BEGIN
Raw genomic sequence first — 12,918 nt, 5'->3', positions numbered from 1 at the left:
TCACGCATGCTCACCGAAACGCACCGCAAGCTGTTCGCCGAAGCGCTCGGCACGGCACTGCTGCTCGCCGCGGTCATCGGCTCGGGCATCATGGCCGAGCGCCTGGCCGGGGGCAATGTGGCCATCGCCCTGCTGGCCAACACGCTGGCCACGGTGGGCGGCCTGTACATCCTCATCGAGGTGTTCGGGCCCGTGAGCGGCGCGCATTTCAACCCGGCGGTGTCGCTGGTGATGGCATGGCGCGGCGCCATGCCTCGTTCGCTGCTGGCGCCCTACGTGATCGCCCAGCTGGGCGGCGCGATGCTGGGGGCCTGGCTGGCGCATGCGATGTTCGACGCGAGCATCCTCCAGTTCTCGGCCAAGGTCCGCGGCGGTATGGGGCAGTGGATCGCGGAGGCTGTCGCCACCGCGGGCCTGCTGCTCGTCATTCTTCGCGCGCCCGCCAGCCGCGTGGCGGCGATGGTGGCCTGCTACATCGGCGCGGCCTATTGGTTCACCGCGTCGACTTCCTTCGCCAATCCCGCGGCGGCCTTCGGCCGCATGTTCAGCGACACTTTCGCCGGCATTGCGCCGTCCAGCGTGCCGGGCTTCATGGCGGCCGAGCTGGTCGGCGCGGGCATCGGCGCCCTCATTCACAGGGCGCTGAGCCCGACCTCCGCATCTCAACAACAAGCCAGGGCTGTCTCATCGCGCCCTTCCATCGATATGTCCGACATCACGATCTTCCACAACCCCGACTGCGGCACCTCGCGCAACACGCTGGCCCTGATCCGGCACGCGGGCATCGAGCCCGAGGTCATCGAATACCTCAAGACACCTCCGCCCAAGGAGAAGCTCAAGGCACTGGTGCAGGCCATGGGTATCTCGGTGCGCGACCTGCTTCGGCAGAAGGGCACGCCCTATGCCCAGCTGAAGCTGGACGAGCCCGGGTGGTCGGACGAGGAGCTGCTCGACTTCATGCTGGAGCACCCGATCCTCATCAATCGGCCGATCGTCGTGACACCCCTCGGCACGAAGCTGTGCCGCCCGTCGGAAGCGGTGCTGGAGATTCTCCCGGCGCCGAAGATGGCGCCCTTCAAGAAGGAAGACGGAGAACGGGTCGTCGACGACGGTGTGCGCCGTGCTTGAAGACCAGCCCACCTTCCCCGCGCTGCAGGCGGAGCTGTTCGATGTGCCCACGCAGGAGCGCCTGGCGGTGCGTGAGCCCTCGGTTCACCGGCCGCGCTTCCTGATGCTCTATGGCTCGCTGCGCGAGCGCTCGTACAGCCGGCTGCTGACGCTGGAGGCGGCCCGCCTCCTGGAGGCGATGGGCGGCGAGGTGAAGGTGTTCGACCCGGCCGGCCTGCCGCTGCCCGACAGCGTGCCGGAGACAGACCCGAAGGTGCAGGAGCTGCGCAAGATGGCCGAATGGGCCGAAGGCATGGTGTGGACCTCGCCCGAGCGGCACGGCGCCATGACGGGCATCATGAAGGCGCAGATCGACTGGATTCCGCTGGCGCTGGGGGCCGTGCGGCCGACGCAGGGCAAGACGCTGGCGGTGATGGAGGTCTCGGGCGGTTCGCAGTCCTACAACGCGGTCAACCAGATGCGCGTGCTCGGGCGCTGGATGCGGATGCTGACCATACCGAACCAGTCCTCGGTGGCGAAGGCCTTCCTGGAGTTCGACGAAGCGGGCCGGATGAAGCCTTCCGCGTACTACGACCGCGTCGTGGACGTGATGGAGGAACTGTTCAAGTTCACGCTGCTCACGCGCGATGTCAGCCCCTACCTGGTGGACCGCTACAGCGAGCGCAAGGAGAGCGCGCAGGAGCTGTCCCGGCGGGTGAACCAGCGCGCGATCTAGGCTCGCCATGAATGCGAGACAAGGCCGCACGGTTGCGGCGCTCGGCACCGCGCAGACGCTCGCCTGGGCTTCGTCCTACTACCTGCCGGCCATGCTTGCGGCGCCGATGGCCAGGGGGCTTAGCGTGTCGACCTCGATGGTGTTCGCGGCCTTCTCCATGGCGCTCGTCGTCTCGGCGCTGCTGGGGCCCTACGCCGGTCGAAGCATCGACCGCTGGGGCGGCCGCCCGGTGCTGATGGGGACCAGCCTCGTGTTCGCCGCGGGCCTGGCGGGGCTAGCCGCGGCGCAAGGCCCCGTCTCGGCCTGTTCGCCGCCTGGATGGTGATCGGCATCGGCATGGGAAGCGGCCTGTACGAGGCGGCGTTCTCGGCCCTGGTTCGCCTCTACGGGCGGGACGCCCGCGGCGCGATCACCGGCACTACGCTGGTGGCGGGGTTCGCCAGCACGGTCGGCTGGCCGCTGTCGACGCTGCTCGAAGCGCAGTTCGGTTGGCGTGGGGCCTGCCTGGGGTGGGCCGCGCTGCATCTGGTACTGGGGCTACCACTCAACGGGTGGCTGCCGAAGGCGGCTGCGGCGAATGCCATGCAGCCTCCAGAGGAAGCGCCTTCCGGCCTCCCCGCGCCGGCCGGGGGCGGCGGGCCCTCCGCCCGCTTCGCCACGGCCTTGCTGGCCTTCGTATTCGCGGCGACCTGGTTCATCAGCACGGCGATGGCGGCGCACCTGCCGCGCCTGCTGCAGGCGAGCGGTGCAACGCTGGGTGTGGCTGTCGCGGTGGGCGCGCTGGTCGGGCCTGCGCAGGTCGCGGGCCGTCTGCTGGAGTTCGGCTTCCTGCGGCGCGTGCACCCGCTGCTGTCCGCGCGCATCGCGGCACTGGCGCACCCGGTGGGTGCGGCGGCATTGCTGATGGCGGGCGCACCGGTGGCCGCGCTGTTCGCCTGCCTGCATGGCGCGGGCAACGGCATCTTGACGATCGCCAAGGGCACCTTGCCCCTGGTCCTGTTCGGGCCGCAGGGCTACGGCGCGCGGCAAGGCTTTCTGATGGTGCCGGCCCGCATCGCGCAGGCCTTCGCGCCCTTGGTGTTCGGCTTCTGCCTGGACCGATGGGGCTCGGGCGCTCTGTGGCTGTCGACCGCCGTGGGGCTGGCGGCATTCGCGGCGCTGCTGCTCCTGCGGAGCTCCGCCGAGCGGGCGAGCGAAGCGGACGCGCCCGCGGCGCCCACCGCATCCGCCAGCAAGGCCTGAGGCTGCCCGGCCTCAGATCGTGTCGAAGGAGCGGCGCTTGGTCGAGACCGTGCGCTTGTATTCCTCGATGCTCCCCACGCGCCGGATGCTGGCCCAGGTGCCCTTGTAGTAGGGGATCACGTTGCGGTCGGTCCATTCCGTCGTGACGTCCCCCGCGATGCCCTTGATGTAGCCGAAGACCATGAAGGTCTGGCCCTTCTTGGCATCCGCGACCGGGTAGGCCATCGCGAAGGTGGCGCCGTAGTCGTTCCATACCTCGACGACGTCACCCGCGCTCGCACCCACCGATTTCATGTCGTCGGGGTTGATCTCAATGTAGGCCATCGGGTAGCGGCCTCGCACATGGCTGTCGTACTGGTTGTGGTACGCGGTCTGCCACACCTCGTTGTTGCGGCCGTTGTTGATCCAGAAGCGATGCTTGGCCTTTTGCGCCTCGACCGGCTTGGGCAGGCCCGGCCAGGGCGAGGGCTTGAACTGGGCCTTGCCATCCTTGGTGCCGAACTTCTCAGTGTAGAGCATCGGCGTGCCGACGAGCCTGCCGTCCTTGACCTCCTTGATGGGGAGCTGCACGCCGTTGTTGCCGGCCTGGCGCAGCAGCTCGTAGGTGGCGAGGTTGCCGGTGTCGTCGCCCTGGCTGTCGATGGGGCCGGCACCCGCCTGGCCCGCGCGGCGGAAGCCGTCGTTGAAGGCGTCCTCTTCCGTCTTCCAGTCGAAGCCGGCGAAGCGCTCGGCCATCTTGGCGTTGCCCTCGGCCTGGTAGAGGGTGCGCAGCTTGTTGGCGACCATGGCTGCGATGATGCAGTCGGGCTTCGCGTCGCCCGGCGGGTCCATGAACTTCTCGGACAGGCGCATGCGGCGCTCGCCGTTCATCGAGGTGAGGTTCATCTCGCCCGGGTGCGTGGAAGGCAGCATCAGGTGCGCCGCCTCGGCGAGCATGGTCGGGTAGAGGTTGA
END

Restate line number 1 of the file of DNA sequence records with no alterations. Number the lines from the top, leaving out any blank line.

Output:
Raw genomic sequence first — 12,918 nt, 5'->3', positions numbered from 1 at the left: